From the category archives:

language technology

  • What goes in the dictionary when the dictionary is online?

    Posted by on July 15, 2014

    The familiar question of “how words get into the dictionary” is harder to answer when the dictionary is online. Printed dictionaries have limited space, so we have to be selective. This contributes to the popular view of lexicographers as “gatekeepers” – the people who decide, on behalf of the rest of the population, which words are […]

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  • Field – a trilingual football expressions dictionary

    Posted by on June 25, 2014

    You wait ages for a trilingual dictionary of football, and then two come along at once (you can read about another trilingual football dictionary here). The team behind this new dictionary is led by  Rove Chishman, a Professor of Linguistics and coordinator of the Graduate Program in Applied Linguistics at the University of Vale do […]

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  • FrameNet Brasil World Cup Dictionary

    Posted by on June 10, 2014

    We are delighted to introduce a new author to our blog. Tiago Torrent is a Professor of Linguistics at the Federal University of Juiz de Fora, Brazil. He is also the leader of the FrameNet Brasil research group, which gathers together linguists and computer scientists for the development of frame-based resources for Natural Language Processing. […]

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  • Don’t let them bully you!

    Posted by on June 03, 2014

    Readers of our blog will be aware that – despite several decades of serious linguistic research based on the evidence found in corpora – the world is still plagued by self-appointed “experts”, who seem to enjoy lecturing the rest of us on what is wrong with the way we write and speak. Worse still, these […]

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  • The words you need: follow the red words and stars

    Posted by on April 03, 2014

    I learned a great new Spanish word last week: tiquismiquis. Its equivalent in English would be something like nitpicker or fusspot. It’s not quite a case of onomatopoeia, but there’s something about the word that matches the referent, and this makes it easier to remember. Next time I come across it, I’ll know what it […]

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  • Corpus linguistics in a MOOC – the future of education?

    Posted by on March 12, 2014

    Today’s guest post comes from Tony McEnery, Professor of Linguistics and English Language at Lancaster University, and a leading figure in the world of corpus linguistics. ______________ If somebody had told me that, when I agreed to do a massive open online course (MOOC) for corpus linguistics, I would be crowd-sourcing word meanings from thousands […]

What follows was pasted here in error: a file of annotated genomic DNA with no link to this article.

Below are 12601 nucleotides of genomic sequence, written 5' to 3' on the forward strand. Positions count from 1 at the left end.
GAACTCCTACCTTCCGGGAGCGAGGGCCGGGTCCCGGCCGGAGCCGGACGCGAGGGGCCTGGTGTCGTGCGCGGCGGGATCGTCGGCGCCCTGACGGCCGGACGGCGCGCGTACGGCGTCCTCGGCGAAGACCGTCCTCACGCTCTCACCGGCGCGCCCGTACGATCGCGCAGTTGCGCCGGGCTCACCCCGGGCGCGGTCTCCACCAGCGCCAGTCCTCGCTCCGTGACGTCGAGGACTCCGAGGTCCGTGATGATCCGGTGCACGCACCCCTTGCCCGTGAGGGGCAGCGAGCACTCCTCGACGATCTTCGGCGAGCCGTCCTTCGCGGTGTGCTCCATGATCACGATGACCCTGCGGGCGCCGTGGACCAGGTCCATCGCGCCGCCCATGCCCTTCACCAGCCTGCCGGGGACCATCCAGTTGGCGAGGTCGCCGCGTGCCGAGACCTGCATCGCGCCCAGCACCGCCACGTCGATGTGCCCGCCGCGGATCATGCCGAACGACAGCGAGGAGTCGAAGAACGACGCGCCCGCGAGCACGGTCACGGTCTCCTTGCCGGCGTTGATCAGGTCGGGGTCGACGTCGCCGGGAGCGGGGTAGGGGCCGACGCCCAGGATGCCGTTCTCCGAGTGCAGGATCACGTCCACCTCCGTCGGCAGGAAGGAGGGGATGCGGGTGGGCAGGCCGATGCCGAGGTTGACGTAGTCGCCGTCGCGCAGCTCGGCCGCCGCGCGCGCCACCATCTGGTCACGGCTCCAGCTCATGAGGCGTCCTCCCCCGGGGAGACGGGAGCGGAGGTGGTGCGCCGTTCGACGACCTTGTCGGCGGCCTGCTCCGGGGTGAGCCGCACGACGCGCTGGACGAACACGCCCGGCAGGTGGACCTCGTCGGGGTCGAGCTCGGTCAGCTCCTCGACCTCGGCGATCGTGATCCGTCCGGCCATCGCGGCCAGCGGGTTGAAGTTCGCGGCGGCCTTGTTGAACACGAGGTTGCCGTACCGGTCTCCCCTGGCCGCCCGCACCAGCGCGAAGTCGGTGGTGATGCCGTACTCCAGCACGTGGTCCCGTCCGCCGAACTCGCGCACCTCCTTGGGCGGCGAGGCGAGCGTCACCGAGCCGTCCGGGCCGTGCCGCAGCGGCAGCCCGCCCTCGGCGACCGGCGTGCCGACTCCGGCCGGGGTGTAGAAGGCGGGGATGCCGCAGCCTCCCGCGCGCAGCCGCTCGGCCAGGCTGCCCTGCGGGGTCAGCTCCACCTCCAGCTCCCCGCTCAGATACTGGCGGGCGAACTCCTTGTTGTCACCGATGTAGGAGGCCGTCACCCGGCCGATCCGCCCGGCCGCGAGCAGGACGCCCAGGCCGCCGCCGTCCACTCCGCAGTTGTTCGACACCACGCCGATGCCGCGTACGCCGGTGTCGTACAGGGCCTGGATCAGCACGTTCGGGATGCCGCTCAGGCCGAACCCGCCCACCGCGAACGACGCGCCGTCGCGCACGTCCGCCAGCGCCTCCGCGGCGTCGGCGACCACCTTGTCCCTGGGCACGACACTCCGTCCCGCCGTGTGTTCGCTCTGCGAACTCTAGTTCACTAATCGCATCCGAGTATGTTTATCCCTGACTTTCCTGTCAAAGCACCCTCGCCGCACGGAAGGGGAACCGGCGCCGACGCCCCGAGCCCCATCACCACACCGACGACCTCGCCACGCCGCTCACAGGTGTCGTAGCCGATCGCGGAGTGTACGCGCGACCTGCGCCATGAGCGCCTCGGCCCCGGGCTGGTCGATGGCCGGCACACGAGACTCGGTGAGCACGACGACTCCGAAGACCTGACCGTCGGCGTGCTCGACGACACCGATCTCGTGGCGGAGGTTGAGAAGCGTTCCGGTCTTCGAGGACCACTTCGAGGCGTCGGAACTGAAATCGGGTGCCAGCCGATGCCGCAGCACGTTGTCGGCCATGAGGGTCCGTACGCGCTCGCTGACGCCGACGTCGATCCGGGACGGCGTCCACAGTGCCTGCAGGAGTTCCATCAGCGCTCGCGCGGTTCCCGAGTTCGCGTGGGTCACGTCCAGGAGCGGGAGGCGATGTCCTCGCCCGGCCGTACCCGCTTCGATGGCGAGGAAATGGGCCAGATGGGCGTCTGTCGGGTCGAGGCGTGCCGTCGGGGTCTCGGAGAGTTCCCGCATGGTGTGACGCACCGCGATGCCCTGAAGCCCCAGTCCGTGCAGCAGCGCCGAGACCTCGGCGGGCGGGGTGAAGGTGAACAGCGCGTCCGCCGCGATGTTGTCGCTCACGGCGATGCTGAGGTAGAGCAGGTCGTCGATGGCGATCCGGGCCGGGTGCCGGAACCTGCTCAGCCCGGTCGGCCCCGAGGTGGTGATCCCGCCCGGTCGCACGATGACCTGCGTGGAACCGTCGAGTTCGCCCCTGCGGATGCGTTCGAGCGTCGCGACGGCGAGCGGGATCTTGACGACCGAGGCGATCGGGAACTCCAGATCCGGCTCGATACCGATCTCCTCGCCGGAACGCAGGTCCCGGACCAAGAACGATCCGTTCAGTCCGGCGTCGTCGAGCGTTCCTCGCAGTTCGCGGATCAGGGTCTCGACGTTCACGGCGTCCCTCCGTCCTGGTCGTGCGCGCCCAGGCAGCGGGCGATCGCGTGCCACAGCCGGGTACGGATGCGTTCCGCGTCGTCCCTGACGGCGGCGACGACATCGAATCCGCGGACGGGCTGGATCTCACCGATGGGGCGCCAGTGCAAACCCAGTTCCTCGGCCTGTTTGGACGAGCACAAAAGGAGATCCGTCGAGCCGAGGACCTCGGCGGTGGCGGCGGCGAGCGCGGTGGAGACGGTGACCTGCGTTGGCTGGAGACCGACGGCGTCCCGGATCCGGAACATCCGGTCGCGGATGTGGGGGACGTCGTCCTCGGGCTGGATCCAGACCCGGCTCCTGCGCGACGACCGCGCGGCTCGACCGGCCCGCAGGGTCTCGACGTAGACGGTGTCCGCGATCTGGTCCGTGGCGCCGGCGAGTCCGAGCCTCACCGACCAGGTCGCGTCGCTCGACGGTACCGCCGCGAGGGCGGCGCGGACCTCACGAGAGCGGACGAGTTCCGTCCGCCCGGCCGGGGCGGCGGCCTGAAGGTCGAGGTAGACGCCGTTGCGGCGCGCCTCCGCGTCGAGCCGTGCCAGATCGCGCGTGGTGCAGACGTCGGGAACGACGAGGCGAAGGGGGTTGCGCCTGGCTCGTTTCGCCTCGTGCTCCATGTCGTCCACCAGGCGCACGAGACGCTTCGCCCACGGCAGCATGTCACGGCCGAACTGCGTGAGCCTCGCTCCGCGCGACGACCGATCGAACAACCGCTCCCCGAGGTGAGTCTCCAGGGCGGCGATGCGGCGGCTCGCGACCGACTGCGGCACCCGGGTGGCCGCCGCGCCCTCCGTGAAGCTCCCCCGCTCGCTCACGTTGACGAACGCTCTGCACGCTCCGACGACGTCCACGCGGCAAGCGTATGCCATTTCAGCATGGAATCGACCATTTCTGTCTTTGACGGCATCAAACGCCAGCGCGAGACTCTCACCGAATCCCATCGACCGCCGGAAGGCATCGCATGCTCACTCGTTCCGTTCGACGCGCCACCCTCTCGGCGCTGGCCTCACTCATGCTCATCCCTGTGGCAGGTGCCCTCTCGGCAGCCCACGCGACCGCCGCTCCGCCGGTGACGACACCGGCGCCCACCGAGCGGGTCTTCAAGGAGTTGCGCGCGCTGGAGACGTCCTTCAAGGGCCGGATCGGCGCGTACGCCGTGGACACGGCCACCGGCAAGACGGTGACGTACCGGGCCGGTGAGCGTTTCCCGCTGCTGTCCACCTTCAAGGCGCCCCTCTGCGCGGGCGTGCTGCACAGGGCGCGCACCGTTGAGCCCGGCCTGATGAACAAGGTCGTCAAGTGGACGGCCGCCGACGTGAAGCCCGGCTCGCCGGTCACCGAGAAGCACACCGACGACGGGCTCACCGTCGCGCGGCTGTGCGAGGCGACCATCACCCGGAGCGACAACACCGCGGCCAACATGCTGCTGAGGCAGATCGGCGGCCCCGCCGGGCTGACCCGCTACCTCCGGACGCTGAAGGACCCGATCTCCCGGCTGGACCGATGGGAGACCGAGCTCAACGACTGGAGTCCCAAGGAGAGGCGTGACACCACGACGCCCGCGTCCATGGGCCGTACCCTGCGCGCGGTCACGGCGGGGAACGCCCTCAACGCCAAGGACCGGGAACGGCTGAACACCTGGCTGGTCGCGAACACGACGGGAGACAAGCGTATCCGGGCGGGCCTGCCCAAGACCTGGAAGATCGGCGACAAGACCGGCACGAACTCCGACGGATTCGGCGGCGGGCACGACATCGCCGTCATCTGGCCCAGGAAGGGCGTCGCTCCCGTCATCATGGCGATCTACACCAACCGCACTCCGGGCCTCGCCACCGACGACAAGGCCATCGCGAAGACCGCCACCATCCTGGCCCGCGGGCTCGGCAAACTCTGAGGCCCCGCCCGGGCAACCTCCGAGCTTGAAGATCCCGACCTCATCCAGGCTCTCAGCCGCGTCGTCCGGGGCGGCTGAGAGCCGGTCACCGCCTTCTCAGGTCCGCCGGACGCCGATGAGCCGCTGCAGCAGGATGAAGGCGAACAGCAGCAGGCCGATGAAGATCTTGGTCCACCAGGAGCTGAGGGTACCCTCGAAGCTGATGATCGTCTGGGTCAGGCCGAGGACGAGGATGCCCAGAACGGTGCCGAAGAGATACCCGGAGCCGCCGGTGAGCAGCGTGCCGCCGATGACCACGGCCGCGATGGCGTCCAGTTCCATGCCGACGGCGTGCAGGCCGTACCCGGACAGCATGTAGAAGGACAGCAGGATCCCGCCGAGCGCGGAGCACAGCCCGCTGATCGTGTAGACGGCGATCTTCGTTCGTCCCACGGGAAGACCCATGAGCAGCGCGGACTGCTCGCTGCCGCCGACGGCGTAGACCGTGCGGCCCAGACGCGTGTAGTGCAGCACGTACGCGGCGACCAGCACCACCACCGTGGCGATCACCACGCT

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  • Crawling the Web for new words

    Posted by on February 26, 2014

    Today’s guest post, from Daphné Kerremans of the Ludwig Maximilian University in Munich, is another in our occasional series on developments in language technology (and how they help us produce better dictionaries). Daphné is a linguist interested in the socio-cognitive mechanisms of language processes, specifically regarding the adoption of linguistic innovations by individuals and the speech community at large. She […]

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  • Bored of life? Carry on irregardless!

    Posted by on September 03, 2013

    A couple of weeks ago, most of the UK newspapers featured a full-page ad from Volvo promoting a new car, with the tag line ‘Bored of German techno? Try some Swedish metal’. Bored of? Traditionally, the preposition that follows bored is with. (By is often found, too, but typically when bored is functioning less as […]

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  • Tapping the brain for words

    Posted by on August 27, 2013

    Our next guest post comes from Doug Higby. Doug is with SIL International where he coordinates training and promotion of technology for advancing language-based development in the thousands of languages where SIL works. __________ If you were to build a dictionary from scratch, how would you go about it? Would you start with ‘a’ for […]

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  • Macmillan Dictionary’s new update

    Posted by on August 19, 2013

    In an earlier post, I mentioned an interview I had with a journalist, many years ago, about all the changes we had made in a new edition of a dictionary I then edited. Predictably, none of the really interesting things we discussed ever got a look-in. What excited the paper was the fact that we […]

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